CUNA Regulatory Comment Call

July 7, 2010

Clarification of RESPA’s “Required Use” Provisions


Please feel free to fax your responses to CUNA at 202-638-7052; e-mail them to Senior Vice President and Deputy General Counsel Mary Dunn at and to Senior Assistant General Counsel Jeff Bloch at; or mail them to Mary and Jeff in c/o CUNA’s Regulatory Advocacy Department, 601 Pennsylvania Avenue, NW, South Building, Suite 600, Washington, DC 20004-2601. You may also contact us at 800-356-9655, ext. 6732, if you have questions or would like a copy of the ANPR. You may also access a copy of the ANPR here.


Under RESPA, referrals to affiliated settlement service providers are generally prohibited on the basis that the referrers’ return on investment in the affiliate would be considered a kickback or otherwise a thing of value in exchange for the referral, which is prohibited under Section 8 of RESPA. However, a referral will be permitted if the following conditions are met:

Under current RESPA rules, the “required to use” condition is not violated if the consumer is offered discounts or rebates for the purchase of settlement services from the affiliate, as long as it is optional for the consumer to use the affiliate and the discount is truly a discount below the prices that are otherwise available. Also, the discounted prices cannot be made up by charging higher costs elsewhere in the settlement process.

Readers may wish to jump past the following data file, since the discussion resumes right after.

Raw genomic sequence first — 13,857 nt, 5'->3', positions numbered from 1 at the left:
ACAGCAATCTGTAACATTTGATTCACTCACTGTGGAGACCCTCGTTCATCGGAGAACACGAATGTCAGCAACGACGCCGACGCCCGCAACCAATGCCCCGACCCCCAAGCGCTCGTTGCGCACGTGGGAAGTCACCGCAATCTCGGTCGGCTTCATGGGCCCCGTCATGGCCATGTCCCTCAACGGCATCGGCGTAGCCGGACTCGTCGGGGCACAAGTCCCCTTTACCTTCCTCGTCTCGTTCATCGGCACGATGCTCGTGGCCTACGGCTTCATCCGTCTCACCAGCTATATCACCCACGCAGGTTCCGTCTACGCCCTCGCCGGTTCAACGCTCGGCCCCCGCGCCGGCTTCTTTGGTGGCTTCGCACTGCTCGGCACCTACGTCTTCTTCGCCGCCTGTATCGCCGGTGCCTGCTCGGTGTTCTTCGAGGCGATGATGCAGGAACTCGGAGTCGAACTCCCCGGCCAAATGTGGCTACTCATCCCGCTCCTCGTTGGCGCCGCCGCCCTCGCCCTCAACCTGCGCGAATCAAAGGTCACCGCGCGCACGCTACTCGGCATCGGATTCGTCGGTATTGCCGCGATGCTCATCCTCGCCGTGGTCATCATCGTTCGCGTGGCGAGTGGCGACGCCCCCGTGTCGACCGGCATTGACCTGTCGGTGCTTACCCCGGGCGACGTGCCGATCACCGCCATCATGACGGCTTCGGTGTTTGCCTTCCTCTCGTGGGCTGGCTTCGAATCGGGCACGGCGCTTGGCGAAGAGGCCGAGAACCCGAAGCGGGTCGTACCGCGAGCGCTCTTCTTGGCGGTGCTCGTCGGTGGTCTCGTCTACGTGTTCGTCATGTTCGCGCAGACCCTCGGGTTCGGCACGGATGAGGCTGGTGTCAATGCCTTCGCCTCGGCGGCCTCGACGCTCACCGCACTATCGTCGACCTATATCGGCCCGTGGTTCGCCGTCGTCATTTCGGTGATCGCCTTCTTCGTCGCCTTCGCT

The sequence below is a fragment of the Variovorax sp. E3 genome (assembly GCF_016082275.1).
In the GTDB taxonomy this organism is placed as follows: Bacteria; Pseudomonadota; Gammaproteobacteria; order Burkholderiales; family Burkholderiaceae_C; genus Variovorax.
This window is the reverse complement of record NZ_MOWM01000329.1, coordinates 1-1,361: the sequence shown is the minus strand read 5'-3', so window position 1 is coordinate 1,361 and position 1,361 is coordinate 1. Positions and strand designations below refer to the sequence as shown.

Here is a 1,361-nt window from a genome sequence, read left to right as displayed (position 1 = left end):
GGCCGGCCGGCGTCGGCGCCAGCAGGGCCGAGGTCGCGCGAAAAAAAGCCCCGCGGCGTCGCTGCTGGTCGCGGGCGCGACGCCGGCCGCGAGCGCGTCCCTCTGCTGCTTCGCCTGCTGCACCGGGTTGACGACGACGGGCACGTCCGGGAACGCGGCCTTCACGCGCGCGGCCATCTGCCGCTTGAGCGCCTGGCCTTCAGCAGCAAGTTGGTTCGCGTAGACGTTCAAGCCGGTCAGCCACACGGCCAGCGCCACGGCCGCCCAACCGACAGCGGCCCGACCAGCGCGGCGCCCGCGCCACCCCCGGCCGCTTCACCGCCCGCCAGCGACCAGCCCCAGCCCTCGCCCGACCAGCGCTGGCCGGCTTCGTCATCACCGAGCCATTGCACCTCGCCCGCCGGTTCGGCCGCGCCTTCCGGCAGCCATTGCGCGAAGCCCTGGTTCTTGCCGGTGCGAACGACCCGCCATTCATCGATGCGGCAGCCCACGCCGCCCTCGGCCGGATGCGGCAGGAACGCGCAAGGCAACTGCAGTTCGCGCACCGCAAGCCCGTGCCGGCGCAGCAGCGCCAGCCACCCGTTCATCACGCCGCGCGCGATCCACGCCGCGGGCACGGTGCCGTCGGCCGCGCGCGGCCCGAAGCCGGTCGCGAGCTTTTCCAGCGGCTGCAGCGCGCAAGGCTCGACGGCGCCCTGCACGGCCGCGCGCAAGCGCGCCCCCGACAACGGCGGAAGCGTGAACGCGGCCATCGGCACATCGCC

In 2008, HUD issued a final rule that amended the Good Faith Estimate form, the HUD-1 and HUD-1A settlement statements, and made other changes to the RESPA rules. The final rule also clarified that the provisions regarding the “required use” of affiliated settlement service providers, specifically by indicating that these provisions cover incentives as well as disincentives when providers impose a penalty or other type of economic disincentive if the consumer uses a nonaffiliated provider.

HUD clarified these provisions out of concern that consumers have essentially been required to use these affiliated providers because the timing of the contract precluded the buyer from shopping for settlement service providers, the costs and interest rates offered were not competitive, and it has been difficult to quantify certain of the discounts offered. However, litigation arose that challenged these provisions of the final rule and, as a result, HUD withdrew these provisions.

HUD has now issued the ANPR as the first step in reviewing these provisions and possibly issuing a new proposal to address these concerns. The purpose of the ANPR is to collect information as part of the process of developing the new proposal.


Eric Richard • General Counsel • (202) 508-6742 •
Mary Mitchell Dunn • SVP & Deputy General Counsel • (202) 508-6736 •
Jeffrey Bloch • Assistant General Counsel • (202) 508-6732 •
Luke Martone • Senior Regulatory Counsel • (202) 508-6743 •